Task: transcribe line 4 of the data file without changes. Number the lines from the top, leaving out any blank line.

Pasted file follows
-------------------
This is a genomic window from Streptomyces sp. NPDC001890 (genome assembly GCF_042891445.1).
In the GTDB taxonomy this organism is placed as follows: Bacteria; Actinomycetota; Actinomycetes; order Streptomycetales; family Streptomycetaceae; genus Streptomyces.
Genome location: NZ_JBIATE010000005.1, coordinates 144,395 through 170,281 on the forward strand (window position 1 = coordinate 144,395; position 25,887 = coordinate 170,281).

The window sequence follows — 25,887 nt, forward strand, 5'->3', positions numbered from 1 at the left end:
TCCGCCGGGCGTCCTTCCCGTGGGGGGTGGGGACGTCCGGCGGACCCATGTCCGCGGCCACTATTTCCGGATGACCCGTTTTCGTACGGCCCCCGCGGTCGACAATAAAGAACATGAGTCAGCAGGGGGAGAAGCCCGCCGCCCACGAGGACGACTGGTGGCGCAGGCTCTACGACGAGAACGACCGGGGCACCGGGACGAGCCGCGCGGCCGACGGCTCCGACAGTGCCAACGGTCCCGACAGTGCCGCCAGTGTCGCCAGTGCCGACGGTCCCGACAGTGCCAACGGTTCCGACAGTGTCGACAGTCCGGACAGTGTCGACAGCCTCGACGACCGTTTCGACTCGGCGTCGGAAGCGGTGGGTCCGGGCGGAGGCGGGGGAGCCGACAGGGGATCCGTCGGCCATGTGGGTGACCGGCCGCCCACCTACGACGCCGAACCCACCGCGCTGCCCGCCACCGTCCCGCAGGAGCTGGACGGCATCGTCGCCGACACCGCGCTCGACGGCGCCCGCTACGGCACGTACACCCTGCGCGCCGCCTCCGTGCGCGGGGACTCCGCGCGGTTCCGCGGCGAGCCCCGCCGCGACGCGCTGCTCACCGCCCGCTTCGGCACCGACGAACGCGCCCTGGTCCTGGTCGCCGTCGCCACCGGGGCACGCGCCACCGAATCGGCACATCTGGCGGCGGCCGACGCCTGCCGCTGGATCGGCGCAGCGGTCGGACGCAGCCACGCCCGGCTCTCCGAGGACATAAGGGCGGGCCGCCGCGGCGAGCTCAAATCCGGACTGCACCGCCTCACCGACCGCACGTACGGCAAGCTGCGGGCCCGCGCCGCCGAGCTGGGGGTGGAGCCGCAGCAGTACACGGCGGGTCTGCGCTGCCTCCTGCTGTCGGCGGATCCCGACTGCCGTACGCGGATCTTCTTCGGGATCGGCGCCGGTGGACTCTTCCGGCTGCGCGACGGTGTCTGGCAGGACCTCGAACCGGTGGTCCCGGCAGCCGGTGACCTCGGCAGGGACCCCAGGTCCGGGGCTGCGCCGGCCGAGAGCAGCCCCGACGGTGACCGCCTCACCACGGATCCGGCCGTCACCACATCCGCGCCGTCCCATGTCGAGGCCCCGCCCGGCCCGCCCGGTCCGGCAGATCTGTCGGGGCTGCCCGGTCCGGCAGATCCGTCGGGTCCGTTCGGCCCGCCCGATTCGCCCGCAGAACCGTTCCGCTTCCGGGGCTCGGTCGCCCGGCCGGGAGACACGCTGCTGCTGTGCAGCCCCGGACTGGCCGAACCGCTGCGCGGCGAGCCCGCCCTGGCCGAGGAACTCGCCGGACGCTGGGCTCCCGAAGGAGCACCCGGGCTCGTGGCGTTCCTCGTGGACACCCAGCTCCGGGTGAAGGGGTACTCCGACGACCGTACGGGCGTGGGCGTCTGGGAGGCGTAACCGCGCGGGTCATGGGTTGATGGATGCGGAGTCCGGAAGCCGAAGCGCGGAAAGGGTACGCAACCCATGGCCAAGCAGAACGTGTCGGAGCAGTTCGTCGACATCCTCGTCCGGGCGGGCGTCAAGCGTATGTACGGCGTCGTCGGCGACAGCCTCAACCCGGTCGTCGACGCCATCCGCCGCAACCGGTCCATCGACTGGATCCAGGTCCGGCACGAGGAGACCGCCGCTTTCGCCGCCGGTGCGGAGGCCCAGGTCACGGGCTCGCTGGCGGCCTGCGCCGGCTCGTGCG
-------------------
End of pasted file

The window sequence follows — 25,887 nt, forward strand, 5'->3', positions numbered from 1 at the left end: